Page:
Business owners express appreciation
Among the participants were representatives of 49 enterprises from the tourism and health sectors in the districts of Marcory, Treichville and Plateau, where the new tools have been piloted.
Data from the tool reveals that most of the enterprises that have used it are in compliance with official standards. Furthermore, most of the restaurants, “maquis” and cafe-bars inspected have implemented good practices in enterprise license, staff awareness of first aid and fire safety, sanitation, cleaning, housekeeping, food protection, and access to clean water and sanitation system.
Beneficiaries from private and public sectors expressed their appreciation.
“Previously the system was disorganized, based on sanctions rather than providing guidance, with little information to enterprises on check-lists and the dates for inspections,” said business owner Brou Jeanette, from Maquis Duval. “Now, I have received advice in hygiene control and food security norms that has helped me to improve the quality of my services. I welcome inspectors to my premises to share good practices and to learn how I can better meet my customers’ needs."
Kassy Etien, Mayor of the city of Marcory, who serves as the spokesperson for public sector beneficiaries said: "I find the IT platform and the new based-risk approach very useful. My district, and other public institution beneficiaries, are committed to equipping our inspectors to use the new tools in our inspection activities."
However, the news was not positive for all participants. Less than half of all enterprises in the pilot districts are in compliance with the standards and need improvement. Key areas that need to be addressed include: storage management for materials and chemical products.
A particular issue of concern is ensuring that expiration dates on stock remain visible. Other concerns to be addressed include safety norms, elaborating a staff training plan, providing employee outfits and changing rooms, respect of the distance between dining rooms and kitchens in restaurants and separating client and employee restrooms.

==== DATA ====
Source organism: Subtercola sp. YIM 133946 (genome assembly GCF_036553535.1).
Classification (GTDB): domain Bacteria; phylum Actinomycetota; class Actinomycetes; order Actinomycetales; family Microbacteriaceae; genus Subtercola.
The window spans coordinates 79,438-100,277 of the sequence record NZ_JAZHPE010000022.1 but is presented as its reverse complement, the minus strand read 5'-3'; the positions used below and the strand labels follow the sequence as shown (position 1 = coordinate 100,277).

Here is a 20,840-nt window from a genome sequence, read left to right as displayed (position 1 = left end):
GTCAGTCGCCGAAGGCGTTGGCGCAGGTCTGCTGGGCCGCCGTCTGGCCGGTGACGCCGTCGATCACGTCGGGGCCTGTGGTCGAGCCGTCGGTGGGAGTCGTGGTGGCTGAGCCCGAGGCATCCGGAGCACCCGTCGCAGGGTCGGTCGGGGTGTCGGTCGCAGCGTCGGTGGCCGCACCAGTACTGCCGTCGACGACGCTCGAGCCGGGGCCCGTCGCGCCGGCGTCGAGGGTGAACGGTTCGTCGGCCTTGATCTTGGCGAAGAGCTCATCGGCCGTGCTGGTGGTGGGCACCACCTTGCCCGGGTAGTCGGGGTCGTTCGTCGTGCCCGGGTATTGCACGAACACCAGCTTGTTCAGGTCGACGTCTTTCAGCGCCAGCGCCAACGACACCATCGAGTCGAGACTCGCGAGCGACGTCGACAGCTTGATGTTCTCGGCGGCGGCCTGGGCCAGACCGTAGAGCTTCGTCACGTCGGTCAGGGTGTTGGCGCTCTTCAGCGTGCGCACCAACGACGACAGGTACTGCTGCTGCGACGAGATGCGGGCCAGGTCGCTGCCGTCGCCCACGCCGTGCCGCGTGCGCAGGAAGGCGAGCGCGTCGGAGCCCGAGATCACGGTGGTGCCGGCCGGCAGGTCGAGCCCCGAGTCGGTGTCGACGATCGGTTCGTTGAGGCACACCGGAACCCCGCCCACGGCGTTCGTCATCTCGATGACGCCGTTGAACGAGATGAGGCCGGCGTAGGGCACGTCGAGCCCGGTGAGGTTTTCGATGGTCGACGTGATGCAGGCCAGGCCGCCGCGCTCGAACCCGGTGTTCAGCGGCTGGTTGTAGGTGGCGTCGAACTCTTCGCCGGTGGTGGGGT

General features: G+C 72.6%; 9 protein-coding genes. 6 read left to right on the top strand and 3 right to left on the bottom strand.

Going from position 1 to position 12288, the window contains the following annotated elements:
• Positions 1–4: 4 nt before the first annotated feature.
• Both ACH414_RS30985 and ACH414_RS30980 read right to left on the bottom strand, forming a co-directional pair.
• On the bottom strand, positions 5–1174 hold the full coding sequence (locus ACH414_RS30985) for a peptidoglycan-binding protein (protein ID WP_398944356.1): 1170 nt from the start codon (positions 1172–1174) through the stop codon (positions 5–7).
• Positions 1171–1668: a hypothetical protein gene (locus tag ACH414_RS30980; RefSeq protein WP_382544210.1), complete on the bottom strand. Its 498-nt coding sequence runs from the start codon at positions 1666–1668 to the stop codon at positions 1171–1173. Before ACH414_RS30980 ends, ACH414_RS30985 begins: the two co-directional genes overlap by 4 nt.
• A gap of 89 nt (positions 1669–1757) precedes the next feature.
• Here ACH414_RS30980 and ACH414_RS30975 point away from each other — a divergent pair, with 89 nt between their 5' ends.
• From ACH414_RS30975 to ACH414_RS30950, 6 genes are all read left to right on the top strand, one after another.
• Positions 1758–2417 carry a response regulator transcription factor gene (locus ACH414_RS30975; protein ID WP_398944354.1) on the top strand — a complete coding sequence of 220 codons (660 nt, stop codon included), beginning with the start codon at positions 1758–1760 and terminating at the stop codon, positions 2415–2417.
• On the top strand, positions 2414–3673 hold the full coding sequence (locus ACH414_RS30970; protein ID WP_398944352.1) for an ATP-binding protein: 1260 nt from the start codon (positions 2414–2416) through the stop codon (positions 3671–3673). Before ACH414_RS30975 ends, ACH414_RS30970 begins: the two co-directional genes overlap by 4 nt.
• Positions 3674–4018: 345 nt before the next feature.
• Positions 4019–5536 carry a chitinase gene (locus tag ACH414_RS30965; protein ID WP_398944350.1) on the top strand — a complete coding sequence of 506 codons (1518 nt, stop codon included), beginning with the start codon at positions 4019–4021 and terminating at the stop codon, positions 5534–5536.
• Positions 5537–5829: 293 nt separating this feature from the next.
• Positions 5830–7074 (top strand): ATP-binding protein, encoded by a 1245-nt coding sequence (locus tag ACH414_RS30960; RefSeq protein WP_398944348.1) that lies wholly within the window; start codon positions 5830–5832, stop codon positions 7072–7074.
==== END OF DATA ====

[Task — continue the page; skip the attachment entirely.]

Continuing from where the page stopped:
The Côte d’Ivoire Business Regulation program under which the new platform was developed aims to improve the business enabling environment for small and medium enterprises (SMEs) in the country, and specifically for women-owned businesses. To this end, the Program:
- Provides reform advisory service interventions in relation to (a) construction permits, (b) registering a property, (c) starting a business, (d) trading across borders, (e) enforcing contracts, and (f) paying taxes. The success of this intervention will be measured by the number of reforms reported by the Doing Business report.
- Reduces the compliance cost of business licensing and inspection regimes in two priority sectors.
- Recommends legal reforms aimed at giving women equal rights in doing business, so the creation and formalization of women-owned businesses will increase from 10 to 25 percent of total enterprises registered.
- Reinforces commercial justice by implementing a mediation mechanism and strengthening the commercial court.
The June 15 workshop was co-chaired by the Chief of Staff of Cote d’Ivoire’s Ministry of Finance Adama Coulibaly, as well as Japanese Ambassador to Côte d’Ivoire Hiroshi Kawamura, and hosted 84 participants from sectorial ministries, heads of enterprises and inspection bodies.